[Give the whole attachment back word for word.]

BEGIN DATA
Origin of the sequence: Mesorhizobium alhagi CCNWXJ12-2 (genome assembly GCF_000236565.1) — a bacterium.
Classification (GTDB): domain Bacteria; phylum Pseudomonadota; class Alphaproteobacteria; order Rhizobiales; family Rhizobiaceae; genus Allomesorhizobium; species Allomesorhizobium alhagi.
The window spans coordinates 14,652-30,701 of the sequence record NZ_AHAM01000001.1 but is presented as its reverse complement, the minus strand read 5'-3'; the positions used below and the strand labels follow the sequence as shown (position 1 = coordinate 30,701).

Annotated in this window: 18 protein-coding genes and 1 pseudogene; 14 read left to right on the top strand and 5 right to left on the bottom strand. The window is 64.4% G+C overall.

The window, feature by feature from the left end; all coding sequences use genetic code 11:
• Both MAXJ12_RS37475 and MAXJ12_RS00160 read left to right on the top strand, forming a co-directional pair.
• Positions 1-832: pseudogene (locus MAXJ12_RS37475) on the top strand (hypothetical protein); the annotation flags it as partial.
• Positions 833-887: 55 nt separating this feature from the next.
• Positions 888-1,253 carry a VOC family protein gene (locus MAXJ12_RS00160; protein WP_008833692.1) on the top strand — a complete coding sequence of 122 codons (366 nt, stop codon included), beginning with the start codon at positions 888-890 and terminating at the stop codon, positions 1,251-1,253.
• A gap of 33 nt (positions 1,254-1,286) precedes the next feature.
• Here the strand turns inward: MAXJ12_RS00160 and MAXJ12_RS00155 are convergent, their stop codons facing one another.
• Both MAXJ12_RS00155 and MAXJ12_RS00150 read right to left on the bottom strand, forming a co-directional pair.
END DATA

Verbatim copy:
Origin of the sequence: Mesorhizobium alhagi CCNWXJ12-2 (genome assembly GCF_000236565.1) — a bacterium.
Classification (GTDB): domain Bacteria; phylum Pseudomonadota; class Alphaproteobacteria; order Rhizobiales; family Rhizobiaceae; genus Allomesorhizobium; species Allomesorhizobium alhagi.
The window spans coordinates 14,652-30,701 of the sequence record NZ_AHAM01000001.1 but is presented as its reverse complement, the minus strand read 5'-3'; the positions used below and the strand labels follow the sequence as shown (position 1 = coordinate 30,701).

Annotated in this window: 18 protein-coding genes and 1 pseudogene; 14 read left to right on the top strand and 5 right to left on the bottom strand. The window is 64.4% G+C overall.

The window, feature by feature from the left end; all coding sequences use genetic code 11:
• Both MAXJ12_RS37475 and MAXJ12_RS00160 read left to right on the top strand, forming a co-directional pair.
• Positions 1-832: pseudogene (locus MAXJ12_RS37475) on the top strand (hypothetical protein); the annotation flags it as partial.
• Positions 833-887: 55 nt separating this feature from the next.
• Positions 888-1,253 carry a VOC family protein gene (locus MAXJ12_RS00160; protein WP_008833692.1) on the top strand — a complete coding sequence of 122 codons (366 nt, stop codon included), beginning with the start codon at positions 888-890 and terminating at the stop codon, positions 1,251-1,253.
• A gap of 33 nt (positions 1,254-1,286) precedes the next feature.
• Here the strand turns inward: MAXJ12_RS00160 and MAXJ12_RS00155 are convergent, their stop codons facing one another.
• Both MAXJ12_RS00155 and MAXJ12_RS00150 read right to left on the bottom strand, forming a co-directional pair.